Rebecca D. Thomas

A global impact blog, searching for innovative & forward-thinking ideas in business, design, travel, food, & fashion. Promoting a Circular Economy. Let's make learning fun!

Work in Progress Part II: My Solar and Battery-Powered Life



Hello, friends and bloggers from all around the world! I’m seeing lots of snow in Europe on Instagram, and blustery nor’easter pictures from my family up north.

This post continues my discussion of solar power, with a conversation about our privately-owned energy resources. As mentioned in my 2.17.18 post, I am a student at the Patel College of Global Sustainability, and I’m currently learning about the Food, Energy, and Water Nexus with Dr. Thomas Culhane, and a bunch of very talented and enthusiastic classmates!

We own a battery-powered lawn mower. It cost approximately $500.00 for the mower and battery - A bit pricey, but it’s really not much more than some traditional mowers. And, we save on maintenance by not needing to change oil or spark plugs, and no purchasing gas, or cleaning a filter. A fully-charged battery will power the mower for 20 minutes or less, but we live in a townhome, so we have a small front and back yard. We considered purchasing a second battery, but just the one, 20-minute charge usually takes care of our needs. It then takes one hour to fully recharge the battery.
In terms of performance and usability, gas mowers operate for longer periods, but electric does the same job, just for less time.

We also own an eight-volt electric generator, and a solar panel, pictured below. The panel hooks up to the generator with a cord, then we place the panel in the sun for around 20 hours, to fully charge the generator.  We can also charge it using a wall outlet, or in a vehicle, using the cigarette lighter, or the USB port. Our generator will power two or three house fans for about six hours. It would power our television for about an hour. Our refrigerator, probably not even an hour.

At this time, we purchase solar power from our city government, as discussed in the 2.17.18 post. We are excited about this program, and are happy to participate. But, I don’t believe that any city government should have a monopoly on all sources of power. Please take a moment to review a Letter to the Editor from Bart Bibler. He seeks to hold governments accountable, and encourages customers of city-owned solar to take a second look.

Some companies offer a pay scale, based on income. In some cities, you can write off interest on your taxes for residential solar. Some questions to consider: What are the pros and cons of purchasing city-owned solar, versus owning it yourself? Is your city using local contractors? Is there community stakeholder involvement?Energy customers should take time to examine all options, become fully informed, and choose their best path.
Solar fields forever!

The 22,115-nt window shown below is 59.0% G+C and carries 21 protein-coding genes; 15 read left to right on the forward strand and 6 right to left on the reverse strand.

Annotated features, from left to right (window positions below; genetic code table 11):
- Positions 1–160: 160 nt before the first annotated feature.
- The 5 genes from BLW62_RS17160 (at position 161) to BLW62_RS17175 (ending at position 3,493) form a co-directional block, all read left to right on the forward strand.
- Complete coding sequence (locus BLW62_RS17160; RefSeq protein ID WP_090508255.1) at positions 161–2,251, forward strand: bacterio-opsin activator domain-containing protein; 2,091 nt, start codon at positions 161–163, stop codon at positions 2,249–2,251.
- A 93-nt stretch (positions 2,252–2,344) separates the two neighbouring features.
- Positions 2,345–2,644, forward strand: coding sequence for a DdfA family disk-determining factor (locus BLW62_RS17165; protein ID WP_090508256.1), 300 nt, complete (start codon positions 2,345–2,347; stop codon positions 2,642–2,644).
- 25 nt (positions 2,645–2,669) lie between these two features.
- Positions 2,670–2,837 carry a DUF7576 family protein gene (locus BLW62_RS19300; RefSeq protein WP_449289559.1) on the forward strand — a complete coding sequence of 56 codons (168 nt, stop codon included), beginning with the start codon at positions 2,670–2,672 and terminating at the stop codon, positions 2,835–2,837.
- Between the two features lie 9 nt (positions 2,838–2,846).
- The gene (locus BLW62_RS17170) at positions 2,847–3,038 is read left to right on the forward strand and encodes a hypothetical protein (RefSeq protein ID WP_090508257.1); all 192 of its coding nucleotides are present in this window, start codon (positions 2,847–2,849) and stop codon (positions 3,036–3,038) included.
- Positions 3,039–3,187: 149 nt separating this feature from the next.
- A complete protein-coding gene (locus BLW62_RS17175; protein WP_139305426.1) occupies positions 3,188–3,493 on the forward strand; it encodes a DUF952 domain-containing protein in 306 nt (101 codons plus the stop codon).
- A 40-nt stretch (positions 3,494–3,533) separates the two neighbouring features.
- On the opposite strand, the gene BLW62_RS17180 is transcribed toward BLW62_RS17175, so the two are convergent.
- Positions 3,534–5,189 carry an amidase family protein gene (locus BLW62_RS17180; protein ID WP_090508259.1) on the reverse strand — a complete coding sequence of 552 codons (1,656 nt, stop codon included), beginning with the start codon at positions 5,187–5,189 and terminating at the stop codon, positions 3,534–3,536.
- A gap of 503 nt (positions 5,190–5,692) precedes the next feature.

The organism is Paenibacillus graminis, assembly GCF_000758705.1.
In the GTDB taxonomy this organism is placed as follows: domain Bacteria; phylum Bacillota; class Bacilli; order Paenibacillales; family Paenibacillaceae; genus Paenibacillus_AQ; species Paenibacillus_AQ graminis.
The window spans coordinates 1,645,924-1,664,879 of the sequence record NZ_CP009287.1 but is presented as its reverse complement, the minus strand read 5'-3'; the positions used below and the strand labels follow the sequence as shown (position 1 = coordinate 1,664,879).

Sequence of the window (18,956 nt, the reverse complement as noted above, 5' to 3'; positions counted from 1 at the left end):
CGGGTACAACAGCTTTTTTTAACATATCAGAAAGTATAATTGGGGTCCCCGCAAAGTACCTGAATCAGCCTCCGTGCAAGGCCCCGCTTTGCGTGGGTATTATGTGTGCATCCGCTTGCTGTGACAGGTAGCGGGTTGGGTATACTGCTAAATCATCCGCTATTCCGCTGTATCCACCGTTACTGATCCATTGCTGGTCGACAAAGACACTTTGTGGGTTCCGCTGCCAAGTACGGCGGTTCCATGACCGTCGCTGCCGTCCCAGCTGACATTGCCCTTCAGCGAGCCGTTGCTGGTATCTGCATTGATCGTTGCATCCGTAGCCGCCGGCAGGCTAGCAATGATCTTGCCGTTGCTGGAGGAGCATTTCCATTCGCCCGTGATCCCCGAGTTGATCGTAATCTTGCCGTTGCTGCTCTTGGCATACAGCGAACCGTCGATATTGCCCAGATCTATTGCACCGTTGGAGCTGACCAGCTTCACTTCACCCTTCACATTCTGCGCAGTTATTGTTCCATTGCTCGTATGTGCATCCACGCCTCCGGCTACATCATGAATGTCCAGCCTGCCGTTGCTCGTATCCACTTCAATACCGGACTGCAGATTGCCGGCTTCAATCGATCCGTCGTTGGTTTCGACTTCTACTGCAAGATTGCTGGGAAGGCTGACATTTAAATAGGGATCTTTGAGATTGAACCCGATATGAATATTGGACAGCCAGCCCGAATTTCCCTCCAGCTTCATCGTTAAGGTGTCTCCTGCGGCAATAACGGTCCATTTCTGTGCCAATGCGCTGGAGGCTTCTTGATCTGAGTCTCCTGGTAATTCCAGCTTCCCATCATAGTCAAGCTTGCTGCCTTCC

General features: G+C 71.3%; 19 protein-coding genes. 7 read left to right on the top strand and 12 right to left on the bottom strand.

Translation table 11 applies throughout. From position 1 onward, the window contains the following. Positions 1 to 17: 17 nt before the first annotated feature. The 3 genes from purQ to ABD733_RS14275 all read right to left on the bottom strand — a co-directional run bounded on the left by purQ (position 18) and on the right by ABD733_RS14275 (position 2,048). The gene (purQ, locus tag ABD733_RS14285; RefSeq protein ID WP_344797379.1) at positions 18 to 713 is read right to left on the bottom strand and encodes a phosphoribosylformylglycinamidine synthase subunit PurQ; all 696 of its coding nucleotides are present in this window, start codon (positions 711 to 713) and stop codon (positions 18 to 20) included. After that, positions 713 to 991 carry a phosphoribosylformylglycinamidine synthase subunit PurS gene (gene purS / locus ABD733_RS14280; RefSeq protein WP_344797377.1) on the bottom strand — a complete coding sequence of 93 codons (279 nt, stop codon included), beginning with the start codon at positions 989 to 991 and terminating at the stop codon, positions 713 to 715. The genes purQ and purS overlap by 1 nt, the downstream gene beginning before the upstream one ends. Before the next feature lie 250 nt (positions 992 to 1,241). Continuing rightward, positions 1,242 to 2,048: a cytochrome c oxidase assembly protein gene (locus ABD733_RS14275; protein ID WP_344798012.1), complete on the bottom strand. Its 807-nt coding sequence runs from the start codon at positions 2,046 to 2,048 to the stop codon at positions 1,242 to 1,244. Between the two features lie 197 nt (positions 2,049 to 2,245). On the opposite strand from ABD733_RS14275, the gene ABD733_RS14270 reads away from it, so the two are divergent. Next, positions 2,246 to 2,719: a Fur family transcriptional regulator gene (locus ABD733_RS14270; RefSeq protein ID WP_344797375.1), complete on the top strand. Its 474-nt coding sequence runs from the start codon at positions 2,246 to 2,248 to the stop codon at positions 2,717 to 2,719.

Our battery-powered lawnmower,

Solar Flower Power!
Power up!

We have a very small yard, so 20-ish minutes of power is about enough, for each mow,

Our little solar panel, and electric generator!

Monteli pizzas are made with solar energy!

And they are delizioso!

Small, but strong. My friend Julie agrees!

Cute, but powerful!

Anyone know what this is?:)

8 comments

  1. Oh wow! This is all very informative. One day when we have an actual home, I'll have to consider all of this. Hmmm and I'm not sure what the last photo is. :)

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    1. Thank you, Lindsey! I don’t know what the last picture is, either! 😊 I will look it up, eventually! I love to travel, so I am living vicariously through you, and your blog, at the moment!! Lots of inspiration!

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  2. Very interesting post! Thanks for sharing:)

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  3. Hello Rebecca, at first I congratulations for your great works about environment friendly invents. I hope big companies help you, encourage you and provide sponsorship so you might develop them. Regards from Ankara. :)

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    1. Wow, I would love to visit Ankara, one day! Thank you for visiting my blog!!

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  4. Good questions! I had a friend in Germany who had a solar powered lawn mower. It was robotic. The panels were on his roof and the lawn mower automatically navigated back to the solar charging station to recharge, then went out into the lawn to cut the grass when it was charged. It had a sensor so it wouldn't bump into children on things. One day we just sat back and drank beer while our kids played in the garden around the robotic mower. No labor at all... so cool.

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    1. Ah, cool!!! I love Germany, I hope to go back there, one day,

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